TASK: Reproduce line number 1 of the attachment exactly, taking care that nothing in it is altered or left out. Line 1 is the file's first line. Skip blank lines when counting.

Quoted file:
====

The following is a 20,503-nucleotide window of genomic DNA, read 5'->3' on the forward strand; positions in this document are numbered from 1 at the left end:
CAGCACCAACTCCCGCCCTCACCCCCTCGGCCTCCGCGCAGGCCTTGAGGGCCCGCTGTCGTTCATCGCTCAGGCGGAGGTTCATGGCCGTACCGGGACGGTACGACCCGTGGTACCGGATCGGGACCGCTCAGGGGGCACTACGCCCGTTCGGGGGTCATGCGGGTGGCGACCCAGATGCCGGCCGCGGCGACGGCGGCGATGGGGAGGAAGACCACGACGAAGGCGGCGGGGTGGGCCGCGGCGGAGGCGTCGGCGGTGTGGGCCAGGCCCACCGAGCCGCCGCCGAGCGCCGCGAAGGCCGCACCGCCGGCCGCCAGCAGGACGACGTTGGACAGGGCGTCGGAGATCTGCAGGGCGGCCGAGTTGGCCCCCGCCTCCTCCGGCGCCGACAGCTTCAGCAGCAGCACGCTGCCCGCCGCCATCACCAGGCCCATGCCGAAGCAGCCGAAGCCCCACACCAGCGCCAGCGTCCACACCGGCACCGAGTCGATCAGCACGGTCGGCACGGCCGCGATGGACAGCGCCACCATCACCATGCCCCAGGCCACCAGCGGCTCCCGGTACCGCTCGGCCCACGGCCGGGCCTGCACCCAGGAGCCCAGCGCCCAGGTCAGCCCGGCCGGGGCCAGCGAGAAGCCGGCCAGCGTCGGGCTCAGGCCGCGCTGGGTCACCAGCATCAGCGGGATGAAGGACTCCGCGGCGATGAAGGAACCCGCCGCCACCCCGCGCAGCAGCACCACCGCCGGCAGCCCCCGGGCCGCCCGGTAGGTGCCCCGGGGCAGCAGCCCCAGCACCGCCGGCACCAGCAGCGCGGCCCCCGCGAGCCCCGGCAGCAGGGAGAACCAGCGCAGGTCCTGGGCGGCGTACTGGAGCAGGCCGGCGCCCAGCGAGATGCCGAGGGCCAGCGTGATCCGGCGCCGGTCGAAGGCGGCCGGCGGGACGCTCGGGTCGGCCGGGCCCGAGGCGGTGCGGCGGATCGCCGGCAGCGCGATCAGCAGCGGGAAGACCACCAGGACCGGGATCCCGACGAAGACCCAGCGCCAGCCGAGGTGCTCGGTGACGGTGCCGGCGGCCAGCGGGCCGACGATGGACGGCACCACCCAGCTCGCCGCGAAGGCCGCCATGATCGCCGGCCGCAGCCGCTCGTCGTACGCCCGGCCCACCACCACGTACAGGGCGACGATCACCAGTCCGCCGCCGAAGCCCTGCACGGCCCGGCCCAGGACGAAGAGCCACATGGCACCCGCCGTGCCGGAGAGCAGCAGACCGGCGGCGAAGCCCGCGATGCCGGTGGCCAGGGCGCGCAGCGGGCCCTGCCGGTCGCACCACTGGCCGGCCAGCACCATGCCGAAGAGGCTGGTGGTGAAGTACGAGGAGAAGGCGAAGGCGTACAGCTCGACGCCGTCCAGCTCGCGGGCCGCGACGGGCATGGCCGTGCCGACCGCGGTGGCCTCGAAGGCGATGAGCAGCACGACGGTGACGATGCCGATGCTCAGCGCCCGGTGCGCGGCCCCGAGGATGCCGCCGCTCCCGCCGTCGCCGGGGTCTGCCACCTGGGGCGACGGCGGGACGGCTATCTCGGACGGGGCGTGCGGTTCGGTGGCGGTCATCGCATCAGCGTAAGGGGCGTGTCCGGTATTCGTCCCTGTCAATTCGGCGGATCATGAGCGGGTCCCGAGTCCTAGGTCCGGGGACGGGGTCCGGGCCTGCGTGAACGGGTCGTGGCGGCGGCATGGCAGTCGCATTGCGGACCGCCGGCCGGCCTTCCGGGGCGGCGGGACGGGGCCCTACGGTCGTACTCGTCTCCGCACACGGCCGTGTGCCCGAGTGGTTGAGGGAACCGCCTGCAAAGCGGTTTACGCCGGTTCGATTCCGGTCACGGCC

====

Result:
The following is a 20,503-nucleotide window of genomic DNA, read 5'->3' on the forward strand; positions in this document are numbered from 1 at the left end: